I-Team: Fact Checking the Reid/Angle Debate - 8 News NOW

I-Team: Fact Checking the Reid/Angle Debate

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LAS VEGAS -- Thursday night, Nevada Senator Harry Reid and Republican candidate Sharron Angle had their first, and only, debate. Both candidates made a number of claims during the campaign through ads, stump speeches and the debate itself.

But sorting through fact, opinion and falsehood isn't easy. Both candidates have a long track record of statements and voting records. Neither candidate was right on everything. But on the environment, the English language, immigration and other issues, the reality didn't always match up to what we've heard.

For an hour debate, Angle and Reid talked about a lot. But when they spoke, some claims were right and others were wrong. Reid began the night touting an area where he's weak: taxes.

The claim: "We reduced taxes for 95-percent of Nevadans and all Americans," he said.

By "we," he means is Congress and President Barack Obama. And on this, Reid is right. Few people remember that a tax break was part of the stimulus bill. Single residents got a $400 cut and couples got $800.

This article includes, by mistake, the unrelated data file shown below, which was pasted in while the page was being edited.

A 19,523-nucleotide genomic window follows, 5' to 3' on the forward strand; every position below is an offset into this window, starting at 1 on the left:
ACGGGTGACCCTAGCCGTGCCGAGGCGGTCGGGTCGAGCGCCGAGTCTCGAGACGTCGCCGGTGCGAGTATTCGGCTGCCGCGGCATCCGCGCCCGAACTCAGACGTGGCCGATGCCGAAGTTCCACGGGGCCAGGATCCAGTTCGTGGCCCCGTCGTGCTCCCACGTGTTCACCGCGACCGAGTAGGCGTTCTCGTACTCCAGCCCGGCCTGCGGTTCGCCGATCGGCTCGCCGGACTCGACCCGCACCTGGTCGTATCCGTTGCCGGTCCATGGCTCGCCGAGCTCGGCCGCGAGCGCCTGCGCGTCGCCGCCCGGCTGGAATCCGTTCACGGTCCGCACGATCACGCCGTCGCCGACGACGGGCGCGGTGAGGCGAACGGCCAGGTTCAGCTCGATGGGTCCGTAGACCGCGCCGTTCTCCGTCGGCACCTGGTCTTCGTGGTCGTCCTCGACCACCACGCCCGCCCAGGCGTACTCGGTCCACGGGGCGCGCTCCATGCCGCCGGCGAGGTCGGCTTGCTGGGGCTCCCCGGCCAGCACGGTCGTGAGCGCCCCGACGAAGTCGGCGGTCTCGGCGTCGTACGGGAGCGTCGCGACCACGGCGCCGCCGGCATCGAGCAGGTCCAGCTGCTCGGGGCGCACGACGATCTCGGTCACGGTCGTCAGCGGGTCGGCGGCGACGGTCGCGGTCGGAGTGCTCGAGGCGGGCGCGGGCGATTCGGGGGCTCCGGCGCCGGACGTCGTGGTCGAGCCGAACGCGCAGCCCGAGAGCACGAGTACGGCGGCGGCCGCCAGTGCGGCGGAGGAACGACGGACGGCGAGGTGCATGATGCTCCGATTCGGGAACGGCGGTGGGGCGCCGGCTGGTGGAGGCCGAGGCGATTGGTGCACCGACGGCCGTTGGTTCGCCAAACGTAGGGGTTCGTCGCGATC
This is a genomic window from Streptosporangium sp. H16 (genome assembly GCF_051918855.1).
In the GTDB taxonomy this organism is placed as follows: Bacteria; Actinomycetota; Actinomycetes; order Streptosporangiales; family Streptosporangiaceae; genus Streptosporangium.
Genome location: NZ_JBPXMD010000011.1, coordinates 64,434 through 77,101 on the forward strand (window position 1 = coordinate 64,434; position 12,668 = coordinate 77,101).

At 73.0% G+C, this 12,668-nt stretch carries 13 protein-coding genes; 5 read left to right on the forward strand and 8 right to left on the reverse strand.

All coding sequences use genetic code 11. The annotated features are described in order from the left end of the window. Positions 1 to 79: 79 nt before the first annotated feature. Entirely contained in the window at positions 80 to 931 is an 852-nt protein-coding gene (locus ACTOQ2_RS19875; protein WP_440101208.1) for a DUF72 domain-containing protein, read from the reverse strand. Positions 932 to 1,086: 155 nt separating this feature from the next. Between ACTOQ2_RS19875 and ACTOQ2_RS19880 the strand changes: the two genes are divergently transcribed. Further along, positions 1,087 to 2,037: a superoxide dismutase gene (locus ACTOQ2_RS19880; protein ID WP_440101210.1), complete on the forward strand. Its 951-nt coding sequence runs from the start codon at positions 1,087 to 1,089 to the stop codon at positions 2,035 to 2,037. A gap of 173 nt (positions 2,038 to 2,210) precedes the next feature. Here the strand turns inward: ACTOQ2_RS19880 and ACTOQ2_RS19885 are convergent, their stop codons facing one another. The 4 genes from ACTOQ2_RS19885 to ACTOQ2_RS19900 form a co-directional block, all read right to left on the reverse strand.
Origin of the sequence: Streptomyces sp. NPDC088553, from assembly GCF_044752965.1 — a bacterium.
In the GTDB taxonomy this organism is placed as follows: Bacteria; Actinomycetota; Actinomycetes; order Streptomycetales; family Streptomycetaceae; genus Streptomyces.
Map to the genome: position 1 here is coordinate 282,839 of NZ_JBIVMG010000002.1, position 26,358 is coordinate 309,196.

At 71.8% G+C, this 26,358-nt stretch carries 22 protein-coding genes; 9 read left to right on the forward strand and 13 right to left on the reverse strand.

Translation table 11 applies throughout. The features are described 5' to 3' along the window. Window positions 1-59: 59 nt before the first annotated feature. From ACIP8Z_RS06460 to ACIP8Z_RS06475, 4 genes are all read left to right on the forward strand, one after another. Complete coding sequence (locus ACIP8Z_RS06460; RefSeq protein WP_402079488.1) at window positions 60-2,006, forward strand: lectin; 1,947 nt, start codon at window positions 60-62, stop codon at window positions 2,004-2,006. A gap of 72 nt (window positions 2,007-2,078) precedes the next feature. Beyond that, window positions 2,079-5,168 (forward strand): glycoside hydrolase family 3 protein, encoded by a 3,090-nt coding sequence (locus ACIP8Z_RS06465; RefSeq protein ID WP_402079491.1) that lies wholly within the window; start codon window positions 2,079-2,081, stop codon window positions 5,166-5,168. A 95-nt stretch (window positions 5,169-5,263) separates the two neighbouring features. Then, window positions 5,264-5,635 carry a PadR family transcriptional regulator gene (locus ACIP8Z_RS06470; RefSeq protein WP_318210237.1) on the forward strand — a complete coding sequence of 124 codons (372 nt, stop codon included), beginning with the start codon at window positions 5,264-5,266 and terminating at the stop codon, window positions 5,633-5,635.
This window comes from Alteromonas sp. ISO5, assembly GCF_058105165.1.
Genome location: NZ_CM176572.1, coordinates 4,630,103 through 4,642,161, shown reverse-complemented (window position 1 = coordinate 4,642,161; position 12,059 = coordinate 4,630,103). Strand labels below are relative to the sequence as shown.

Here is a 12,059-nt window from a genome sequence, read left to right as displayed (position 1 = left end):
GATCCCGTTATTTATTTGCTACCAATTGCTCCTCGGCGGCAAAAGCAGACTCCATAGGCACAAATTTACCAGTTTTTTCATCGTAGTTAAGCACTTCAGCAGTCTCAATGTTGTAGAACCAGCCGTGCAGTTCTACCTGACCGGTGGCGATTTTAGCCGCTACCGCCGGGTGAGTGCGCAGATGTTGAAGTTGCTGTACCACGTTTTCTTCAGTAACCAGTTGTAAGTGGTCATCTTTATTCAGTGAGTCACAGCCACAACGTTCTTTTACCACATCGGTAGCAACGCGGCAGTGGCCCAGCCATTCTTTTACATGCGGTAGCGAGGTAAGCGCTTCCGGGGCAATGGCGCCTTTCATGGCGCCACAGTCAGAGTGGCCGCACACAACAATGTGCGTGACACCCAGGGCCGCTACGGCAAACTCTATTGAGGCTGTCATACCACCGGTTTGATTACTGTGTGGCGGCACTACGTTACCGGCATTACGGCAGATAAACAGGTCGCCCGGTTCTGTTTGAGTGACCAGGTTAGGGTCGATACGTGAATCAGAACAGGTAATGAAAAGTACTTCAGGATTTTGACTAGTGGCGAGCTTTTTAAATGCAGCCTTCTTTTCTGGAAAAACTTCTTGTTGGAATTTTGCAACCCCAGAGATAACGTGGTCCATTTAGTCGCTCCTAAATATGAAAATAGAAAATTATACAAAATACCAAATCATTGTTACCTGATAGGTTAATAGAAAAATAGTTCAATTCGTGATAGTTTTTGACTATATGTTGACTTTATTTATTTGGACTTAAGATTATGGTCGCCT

Later, moderator Mitch Fox asked a simple yes or no question about whether the candidates would agree with making English the official language of the United States. Angle said yes, while Reid said English is already the official language.

Reid didn't give a direct answer and his answer is also wrong. Attempts were made in Washington in 2006 to make English the official language, but they failed.

The candidates also sparred over immigration. Fox asked about misleading claims in Angle's recent ad, but Angle didn't back down.

"He voted to give them the benefits of our Social Security," she said.

"That is not the law in this country. She knows it and she should stop saying it," said Reid.

Reid never voted to give special tax breaks to undocumented workers.

On energy and the environment, both candidates mixed opinion and fact.

"Yucca Mountain is not good for the country and it is really bad for Nevada. The most poisonous substance known to man a few miles outside of Las Vegas? No," said Reid.

But Angle wants to turn it into a reprocessing center for spent nuclear waste. She also took a shot at Reid and doubted whether noxious emissions from coal hurt anyone.

"He says coal makes us sick. We have to stop this extreme environmental outlook," she said.

This is not up for debate. Accepted science says coal power plants create acidic toxins, particulates that can cause breathing problems and they spew lead, mercury and arsenic in the air.

The nearby Reid Gardner Plant is doing clean up for waste ponds and it was called the dirtiest power plant in the country a few years ago.

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